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Gib... I am in an alternate universe..

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  • Gib... I am in an alternate universe..

    I have been around machinery all my life. My dad has built a machine shop from the ground up. I come from a family wanting to do everything themselves. (I thought everyone fixed their own tv's and such. It was only after going to school did I figure out we were the odd ones out.)

    Anyways - I have been working on a small cnc machine and was adjusting the Gibs.. I went to youtube to see how others adjust them on similar machines. The guy on one video was pronouncing it Jib. I sort of laughed. Then thought - hmmm maybe I have been pronouncing it wrong. I have always pronounced it with a hard G. I guess I was wrong.

    I feel like the Dr Emmitt Brown pronouncing Gigawatts as Jigawatts..

    sam

  • #2
    Yea like you would say the boys name Gilbert. A jib is one of those things on a "hole in the water" called a boat. :-)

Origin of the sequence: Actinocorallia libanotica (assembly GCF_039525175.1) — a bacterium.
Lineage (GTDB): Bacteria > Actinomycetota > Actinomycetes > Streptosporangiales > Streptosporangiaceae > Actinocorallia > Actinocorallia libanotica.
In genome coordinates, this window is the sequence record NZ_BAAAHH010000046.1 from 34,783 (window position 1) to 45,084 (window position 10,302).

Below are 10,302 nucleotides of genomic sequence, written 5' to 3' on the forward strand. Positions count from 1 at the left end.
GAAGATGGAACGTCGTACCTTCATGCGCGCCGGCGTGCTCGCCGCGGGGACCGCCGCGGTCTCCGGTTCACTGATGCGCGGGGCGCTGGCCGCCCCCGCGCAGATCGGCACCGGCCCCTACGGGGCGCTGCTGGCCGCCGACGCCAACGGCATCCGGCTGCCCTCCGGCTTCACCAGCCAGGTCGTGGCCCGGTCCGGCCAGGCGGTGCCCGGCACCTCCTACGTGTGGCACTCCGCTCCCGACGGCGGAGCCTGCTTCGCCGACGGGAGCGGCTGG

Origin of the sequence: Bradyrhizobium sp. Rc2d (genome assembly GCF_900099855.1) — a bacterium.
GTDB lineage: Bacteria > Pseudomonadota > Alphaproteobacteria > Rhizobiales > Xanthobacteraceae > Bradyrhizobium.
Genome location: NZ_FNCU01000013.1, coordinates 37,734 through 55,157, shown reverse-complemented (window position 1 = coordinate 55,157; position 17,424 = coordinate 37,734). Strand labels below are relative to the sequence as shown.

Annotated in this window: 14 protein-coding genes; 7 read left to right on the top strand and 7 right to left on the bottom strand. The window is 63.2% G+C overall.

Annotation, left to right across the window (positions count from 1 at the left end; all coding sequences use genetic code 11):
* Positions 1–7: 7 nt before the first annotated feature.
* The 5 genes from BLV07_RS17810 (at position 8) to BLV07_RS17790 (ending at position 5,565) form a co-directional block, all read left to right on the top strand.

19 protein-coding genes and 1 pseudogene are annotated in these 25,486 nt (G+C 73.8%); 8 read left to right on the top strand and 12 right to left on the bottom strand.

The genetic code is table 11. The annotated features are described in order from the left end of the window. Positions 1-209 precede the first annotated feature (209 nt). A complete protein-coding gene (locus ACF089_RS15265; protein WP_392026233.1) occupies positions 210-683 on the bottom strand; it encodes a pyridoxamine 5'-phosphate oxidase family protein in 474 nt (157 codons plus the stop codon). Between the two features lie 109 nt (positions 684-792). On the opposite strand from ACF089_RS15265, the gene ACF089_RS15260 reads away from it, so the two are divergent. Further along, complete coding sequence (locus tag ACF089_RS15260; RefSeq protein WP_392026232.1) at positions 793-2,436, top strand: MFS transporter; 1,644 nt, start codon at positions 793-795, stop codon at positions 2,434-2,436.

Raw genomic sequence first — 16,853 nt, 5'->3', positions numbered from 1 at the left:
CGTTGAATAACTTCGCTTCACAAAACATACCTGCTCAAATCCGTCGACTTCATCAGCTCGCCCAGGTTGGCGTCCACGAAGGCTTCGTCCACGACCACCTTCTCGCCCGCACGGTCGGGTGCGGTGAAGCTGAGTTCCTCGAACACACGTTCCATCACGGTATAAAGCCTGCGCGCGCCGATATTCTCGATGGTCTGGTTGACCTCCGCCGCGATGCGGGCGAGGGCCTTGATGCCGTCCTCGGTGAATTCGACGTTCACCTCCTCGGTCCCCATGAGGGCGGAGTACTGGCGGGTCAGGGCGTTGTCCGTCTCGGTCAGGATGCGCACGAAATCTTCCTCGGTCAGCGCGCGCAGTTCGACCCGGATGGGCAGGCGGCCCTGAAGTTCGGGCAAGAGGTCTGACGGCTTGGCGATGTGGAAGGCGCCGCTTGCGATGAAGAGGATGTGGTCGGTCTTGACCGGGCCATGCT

...lew...

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    • #3
      So is it Jim or Gary in the States?

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      • #4
        Well, there is, after all, giblet gravy ...pronounced "jiblet." So it's not surprising some would say "jib."
        Lynn (Huntsville, AL)

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        • #5
          Originally posted by lynnl View Post
          Well, there is, after all, giblet gravy ...pronounced "jiblet." So it's not surprising some would say "jib."
          There's also the Gibbon ape, pronounced with a hard 'g'.
          Regards, Marv

          Home Shop Freeware - Tools for People Who Build Things
          http://www.myvirtualnetwork.com/mklotz

          Location: LA, CA, USA

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          • #6
            Originally posted by skunkworks View Post
            ... I went to youtube to see how others adjust them on similar machines.
            YouTube videos should not be trusted on questions of pronunciation. A better idea: consult a dictionary.
            Allan Ostling

            Phoenix, Arizona

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            • #7
              well - Webster pronounces it with a 'J'

              https://www.merriam-webster.com/dictionary/gib

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              • #8